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I have an issue where-in index rebuild is causing large redo queue on the synchronous AG secondary node.

This issue occurs only on 1 db, and the only difference between this db and all other dbs is that this db has delayed durability forced. On an average all dbs range from 300 to 600GB data file size.

Based on documentation I understand that for this db, the transaction durability is not guaranteed (for example- upon reboot or crash) and client recieves commit prior to the log record written to disk on primary/secondary AG node.

My question is- when the log is eventually flushed to disk on primary node (either via a durable transaction or force flush command), then does the log get sent to the secondary node as well at this point? So effectively this is a large chunk of records and probably the reason why redo queue becomes large?

Update: The redo queue buildup during index rebuild lasts only for about 20 seconds (when delayed durability is forced). If I set delayed durability off then there is no redo queue buildup during index rebuild. I'm wondering if the large chunks of flush (due to delayed durability) is causing the momentary redo queue build up.

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  • "I have an issue where-in index rebuild is causing large redo queue..." - Obligatory reminder that index rebuilds are wasteful and unnecessary.
    – J.D.
    Aug 15, 2023 at 12:48
  • Not totally wasteful. To add more context I'm doing this (rebuild) after the one off data file shrink operation (after a large delete operation that clears out about 100GB of data).
    – variable
    Aug 15, 2023 at 16:28
  • Completely wasteful. Index fragmentation doesn't matter, removing it won't make your database faster or more efficient. Rebuilding also negates the shrink you just did by regrowing the database.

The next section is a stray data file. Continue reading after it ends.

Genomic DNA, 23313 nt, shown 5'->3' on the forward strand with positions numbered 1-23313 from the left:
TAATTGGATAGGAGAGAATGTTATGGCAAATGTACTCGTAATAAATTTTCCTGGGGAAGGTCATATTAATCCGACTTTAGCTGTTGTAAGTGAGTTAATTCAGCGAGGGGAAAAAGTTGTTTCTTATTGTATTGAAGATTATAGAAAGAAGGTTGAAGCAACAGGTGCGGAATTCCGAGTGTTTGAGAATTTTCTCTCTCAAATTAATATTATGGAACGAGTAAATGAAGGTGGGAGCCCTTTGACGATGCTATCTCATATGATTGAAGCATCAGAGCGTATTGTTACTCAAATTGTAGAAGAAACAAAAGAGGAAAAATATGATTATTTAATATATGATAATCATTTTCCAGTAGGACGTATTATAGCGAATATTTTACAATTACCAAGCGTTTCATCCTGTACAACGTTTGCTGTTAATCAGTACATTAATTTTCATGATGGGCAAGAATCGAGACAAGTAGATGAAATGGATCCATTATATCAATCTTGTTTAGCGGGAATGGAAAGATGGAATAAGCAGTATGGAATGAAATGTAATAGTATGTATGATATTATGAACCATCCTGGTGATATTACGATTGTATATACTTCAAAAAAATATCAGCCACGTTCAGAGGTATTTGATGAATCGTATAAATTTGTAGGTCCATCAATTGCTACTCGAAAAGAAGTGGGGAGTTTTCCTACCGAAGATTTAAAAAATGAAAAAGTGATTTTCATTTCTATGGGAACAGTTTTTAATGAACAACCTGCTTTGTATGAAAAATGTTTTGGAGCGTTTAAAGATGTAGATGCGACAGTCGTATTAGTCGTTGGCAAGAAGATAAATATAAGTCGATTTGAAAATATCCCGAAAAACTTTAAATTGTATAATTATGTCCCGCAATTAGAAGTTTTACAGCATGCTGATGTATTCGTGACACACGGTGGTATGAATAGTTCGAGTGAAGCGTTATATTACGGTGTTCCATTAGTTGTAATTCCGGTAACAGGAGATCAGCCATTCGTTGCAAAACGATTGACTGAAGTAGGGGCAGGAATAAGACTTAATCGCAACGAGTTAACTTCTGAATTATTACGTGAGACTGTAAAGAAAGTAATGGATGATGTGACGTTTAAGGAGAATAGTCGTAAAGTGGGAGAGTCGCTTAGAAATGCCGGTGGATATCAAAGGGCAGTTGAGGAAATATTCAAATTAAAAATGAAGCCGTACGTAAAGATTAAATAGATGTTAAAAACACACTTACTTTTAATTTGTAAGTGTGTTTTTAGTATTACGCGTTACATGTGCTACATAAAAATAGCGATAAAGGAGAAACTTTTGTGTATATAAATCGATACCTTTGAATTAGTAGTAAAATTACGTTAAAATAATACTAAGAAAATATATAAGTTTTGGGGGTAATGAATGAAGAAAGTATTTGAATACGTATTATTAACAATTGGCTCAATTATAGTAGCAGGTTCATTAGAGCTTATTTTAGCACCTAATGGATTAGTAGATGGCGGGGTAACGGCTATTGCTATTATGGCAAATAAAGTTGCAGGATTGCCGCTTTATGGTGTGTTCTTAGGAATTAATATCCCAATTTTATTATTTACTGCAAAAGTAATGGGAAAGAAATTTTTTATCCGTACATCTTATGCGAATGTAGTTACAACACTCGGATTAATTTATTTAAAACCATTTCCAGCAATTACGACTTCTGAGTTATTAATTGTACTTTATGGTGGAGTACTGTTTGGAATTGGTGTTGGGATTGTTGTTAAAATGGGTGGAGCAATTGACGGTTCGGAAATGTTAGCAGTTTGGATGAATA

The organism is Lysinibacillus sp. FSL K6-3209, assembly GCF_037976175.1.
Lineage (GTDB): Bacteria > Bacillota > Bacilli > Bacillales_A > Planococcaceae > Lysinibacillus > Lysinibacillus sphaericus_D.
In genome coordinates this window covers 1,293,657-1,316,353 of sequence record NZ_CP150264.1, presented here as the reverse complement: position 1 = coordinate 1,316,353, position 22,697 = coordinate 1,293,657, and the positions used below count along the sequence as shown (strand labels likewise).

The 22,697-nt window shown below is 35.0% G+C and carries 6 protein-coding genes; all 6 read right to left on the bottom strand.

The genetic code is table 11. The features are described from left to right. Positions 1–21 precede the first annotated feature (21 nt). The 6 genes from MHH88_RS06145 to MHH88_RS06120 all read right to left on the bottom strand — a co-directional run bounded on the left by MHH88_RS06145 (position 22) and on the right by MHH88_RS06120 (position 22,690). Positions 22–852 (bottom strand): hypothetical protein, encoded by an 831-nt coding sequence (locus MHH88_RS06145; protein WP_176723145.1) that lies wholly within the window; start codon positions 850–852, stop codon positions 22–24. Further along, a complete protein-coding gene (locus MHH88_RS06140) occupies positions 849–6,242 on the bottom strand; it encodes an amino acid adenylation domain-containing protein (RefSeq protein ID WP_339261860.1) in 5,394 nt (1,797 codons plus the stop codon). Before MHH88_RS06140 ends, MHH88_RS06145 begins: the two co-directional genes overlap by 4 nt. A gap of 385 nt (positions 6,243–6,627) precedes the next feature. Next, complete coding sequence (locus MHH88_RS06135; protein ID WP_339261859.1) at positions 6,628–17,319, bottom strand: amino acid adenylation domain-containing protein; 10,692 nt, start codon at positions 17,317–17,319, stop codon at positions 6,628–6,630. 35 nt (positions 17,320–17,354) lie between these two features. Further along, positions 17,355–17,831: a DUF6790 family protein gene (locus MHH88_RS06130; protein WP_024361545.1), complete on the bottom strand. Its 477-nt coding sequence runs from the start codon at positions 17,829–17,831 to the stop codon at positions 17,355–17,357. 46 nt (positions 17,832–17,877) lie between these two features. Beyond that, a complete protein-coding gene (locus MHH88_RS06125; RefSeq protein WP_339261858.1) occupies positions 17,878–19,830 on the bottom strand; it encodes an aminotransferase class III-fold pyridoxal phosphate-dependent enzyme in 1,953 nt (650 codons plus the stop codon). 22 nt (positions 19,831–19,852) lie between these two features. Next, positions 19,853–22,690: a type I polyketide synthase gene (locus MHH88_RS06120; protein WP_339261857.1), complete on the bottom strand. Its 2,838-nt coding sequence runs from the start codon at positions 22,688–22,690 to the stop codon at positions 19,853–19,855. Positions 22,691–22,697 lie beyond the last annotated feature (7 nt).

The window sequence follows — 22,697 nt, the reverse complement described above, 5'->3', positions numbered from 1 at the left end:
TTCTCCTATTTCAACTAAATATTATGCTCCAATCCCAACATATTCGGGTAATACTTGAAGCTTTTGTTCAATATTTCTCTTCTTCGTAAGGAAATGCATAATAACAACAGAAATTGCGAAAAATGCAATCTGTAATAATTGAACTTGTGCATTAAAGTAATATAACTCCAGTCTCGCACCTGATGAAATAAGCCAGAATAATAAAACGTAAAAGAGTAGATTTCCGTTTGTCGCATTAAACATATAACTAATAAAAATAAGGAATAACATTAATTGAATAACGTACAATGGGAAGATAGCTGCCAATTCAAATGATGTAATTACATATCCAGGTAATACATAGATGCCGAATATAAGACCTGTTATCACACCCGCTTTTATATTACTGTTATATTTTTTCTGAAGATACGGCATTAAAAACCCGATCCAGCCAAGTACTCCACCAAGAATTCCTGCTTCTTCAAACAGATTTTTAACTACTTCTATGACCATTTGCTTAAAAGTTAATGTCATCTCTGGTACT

– J.D.
    Aug 15, 2023 at 17:17
  • It doesn't regrow the size for me when rebuild is performed after a large delete operation followed by a shrink.
    – variable
    Aug 16, 2023 at 2:54
  • It unlikely will grow it to the size it previously was, but space is needed to be consumed for the rebuild process, typically a percentage of the size of the indexes themselves. The larger the indexes, the more space will be consumed. I'm sure your database size isn't exactly the same before and after you rebuilt.
    – J.D.
    Aug 16, 2023 at 3:31

1 Answer 1

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I have an issue where-in index rebuild is causing large redo queue on the synchronous AG secondary node.

Yes, this will happen.

[...] when the log is eventually flushed to disk on primary node (either via a durable transaction or force flush command), then does the log get sent to the secondary node as well at this point?

Yes.

So effectively this is a large chunk of records and probably the reason why redo queue becomes large?

If a redo queue grows it can be due to various reasons. In this cause the reason is not delayed durability but rather the fact that a large index rebuild is occurring which is generating more log that is able to be sent than redo can get through in the same amount of time. Send and Redo are two separate items as the are not coupled. You can look at the redo thread(s) to see if there is anything you can tune, however, with index rebuilds this is just normal so it'd most likely be a waste of time.

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  • I will update this in the question: the redo queue buildup lasts only for about 20 seconds (when delayed durability is forced). If I set delayed durability off then there is no redo queue buildup. I'm wondering if the large chunks of flush is causing the momentary redo queue build up.
    – variable
    Aug 15, 2023 at 10:36
  • As I stated, generating and sending more log than can be redone is the issue. Whether or not delayed durability helps or hurts it is inconsequential. Aug 15, 2023 at 12:37
  • In my scenario the cause seems to be the fact that delayed durability is resulting in large chunks of logs to be flushed.
    – variable
    Aug 15, 2023 at 16:27
  • The cause is that there will be a lag between large bursts of log being laid down and redo being able to keep up with that. Depending on various items, other servers with the same workload but a different configuration in hardware/OS/SQL may not have that issue. Thus the redo queue performance should be checked. It's pointless to use delayed durability with AGs just as an aside. Aug 16, 2023 at 0:49

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